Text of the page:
The Archive and Taxonomy in Wide Sargasso Sea

'Bertha,' I said.

'Bertha is not my name. You are trying to make me into someone else, calling me by another name. I know, that's obeah, too.' (88)

In Jean Rhys' Wide Sargasso Sea, the colonialist urge to preserve and understand the Unknown is expressed in an oppressive form of archiving. The act of archiving becomes a taxonomy of Creole history, or "its indifference and the cruelty which was part of its loveliness" (103). Particularly in Part II, Mr. Rochester's obsession with Antoinette's renaming is described as a process of creating a zombie, forcefully bringing the past and present of the island into the palatable zone of language that he can understand. Like the prophet characters from Eliot's The Waste Land, Antoinette does not belong to any of the linear time since trauma in Jamaica's history hinders her from clearly cutting the past experience from the present and moving on to the future. The history of Antoinette's family narrative, as well as the island's scar after the Slavery Abolition in 1833, becomes a simple passage of the past glory of the British Empire in Rochester's language. Opposed to Antionette's double-vision of British colonialization, his desire to stipulate the reality of complex regional and personal chronology into a simple matter of 'justice' or 'madness' reflects the colonial Subject's obstinateness: "For she belongs to the magic and the loveliness. She had left me thirsty and all my life would be thirst and longing for what I had lost before I found it" (103).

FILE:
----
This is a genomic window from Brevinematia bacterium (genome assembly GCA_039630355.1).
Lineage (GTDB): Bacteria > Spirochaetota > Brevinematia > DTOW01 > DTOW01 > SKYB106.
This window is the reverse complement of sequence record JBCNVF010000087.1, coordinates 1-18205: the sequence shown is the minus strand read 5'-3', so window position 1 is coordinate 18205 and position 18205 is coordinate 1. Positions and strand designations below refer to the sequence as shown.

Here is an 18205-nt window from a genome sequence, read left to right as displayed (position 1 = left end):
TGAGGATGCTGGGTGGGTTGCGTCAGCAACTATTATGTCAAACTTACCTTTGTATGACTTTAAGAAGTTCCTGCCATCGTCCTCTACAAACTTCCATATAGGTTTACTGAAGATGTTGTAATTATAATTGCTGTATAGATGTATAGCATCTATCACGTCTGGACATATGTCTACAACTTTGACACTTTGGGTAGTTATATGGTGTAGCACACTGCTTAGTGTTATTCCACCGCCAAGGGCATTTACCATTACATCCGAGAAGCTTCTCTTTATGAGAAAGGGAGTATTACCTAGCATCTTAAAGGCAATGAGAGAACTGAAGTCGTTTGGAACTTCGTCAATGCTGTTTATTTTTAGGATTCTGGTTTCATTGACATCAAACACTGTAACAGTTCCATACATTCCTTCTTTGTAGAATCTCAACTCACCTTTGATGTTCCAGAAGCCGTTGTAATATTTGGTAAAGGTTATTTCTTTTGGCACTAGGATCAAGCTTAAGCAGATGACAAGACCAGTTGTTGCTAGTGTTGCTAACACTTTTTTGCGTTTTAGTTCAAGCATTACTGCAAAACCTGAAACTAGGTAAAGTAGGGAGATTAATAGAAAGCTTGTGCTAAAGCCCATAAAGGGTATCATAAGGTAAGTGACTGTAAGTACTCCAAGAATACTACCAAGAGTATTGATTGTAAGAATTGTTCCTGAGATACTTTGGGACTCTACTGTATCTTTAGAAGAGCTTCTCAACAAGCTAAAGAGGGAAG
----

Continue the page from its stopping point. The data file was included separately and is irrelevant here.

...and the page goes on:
The novel provides an interesting juxtaposition with Jane Eyre, the "original" novel of Wide Sargasso Sea. Charlotte Brontë's novel focuses more on how feminine subjectivity is established from the ash of masculine subjectivity collapsed. In contrast, this novel delves into the question of from which base colonial subjectivity is founded. The blindness of Rochester at the end of Jane Eyre enables him to see Jane as who she is, giving a new perspective and insight, but in the shadow of the epiphany, exists the candlelight of Antoinette, a buried archive of Creole history.